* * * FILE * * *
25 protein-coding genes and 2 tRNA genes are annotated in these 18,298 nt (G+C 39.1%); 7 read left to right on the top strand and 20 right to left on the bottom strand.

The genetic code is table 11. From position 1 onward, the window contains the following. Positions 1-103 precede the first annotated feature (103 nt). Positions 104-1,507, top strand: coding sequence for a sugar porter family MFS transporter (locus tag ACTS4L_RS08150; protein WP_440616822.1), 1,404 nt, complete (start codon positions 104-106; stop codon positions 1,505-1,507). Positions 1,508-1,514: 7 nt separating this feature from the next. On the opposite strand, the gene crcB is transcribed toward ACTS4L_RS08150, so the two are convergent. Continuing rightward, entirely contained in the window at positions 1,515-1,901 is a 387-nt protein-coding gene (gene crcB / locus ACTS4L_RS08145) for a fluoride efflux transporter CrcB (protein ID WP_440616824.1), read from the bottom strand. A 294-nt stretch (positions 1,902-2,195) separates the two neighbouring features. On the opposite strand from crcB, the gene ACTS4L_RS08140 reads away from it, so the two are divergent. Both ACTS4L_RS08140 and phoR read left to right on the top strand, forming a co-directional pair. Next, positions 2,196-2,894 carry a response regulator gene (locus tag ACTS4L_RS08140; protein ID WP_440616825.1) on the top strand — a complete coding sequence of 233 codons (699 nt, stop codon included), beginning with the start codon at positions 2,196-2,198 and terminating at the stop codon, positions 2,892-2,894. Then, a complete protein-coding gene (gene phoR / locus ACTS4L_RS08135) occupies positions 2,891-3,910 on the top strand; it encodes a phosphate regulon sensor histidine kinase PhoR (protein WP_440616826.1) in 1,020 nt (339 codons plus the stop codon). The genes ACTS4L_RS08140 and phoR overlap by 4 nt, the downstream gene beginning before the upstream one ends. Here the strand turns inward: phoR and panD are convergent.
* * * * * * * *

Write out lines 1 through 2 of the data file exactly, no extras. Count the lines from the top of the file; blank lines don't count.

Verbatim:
25 protein-coding genes and 2 tRNA genes are annotated in these 18,298 nt (G+C 39.1%); 7 read left to right on the top strand and 20 right to left on the bottom strand.

The genetic code is table 11. From position 1 onward, the window contains the following. Positions 1-103 precede the first annotated feature (103 nt). Positions 104-1,507, top strand: coding sequence for a sugar porter family MFS transporter (locus tag ACTS4L_RS08150; protein WP_440616822.1), 1,404 nt, complete (start codon positions 104-106; stop codon positions 1,505-1,507). Positions 1,508-1,514: 7 nt separating this feature from the next. On the opposite strand, the gene crcB is transcribed toward ACTS4L_RS08150, so the two are convergent. Continuing rightward, entirely contained in the window at positions 1,515-1,901 is a 387-nt protein-coding gene (gene crcB / locus ACTS4L_RS08145) for a fluoride efflux transporter CrcB (protein ID WP_440616824.1), read from the bottom strand. A 294-nt stretch (positions 1,902-2,195) separates the two neighbouring features. On the opposite strand from crcB, the gene ACTS4L_RS08140 reads away from it, so the two are divergent. Both ACTS4L_RS08140 and phoR read left to right on the top strand, forming a co-directional pair. Next, positions 2,196-2,894 carry a response regulator gene (locus tag ACTS4L_RS08140; protein ID WP_440616825.1) on the top strand — a complete coding sequence of 233 codons (699 nt, stop codon included), beginning with the start codon at positions 2,196-2,198 and terminating at the stop codon, positions 2,892-2,894. Then, a complete protein-coding gene (gene phoR / locus ACTS4L_RS08135) occupies positions 2,891-3,910 on the top strand; it encodes a phosphate regulon sensor histidine kinase PhoR (protein WP_440616826.1) in 1,020 nt (339 codons plus the stop codon). The genes ACTS4L_RS08140 and phoR overlap by 4 nt, the downstream gene beginning before the upstream one ends. Here the strand turns inward: phoR and panD are convergent.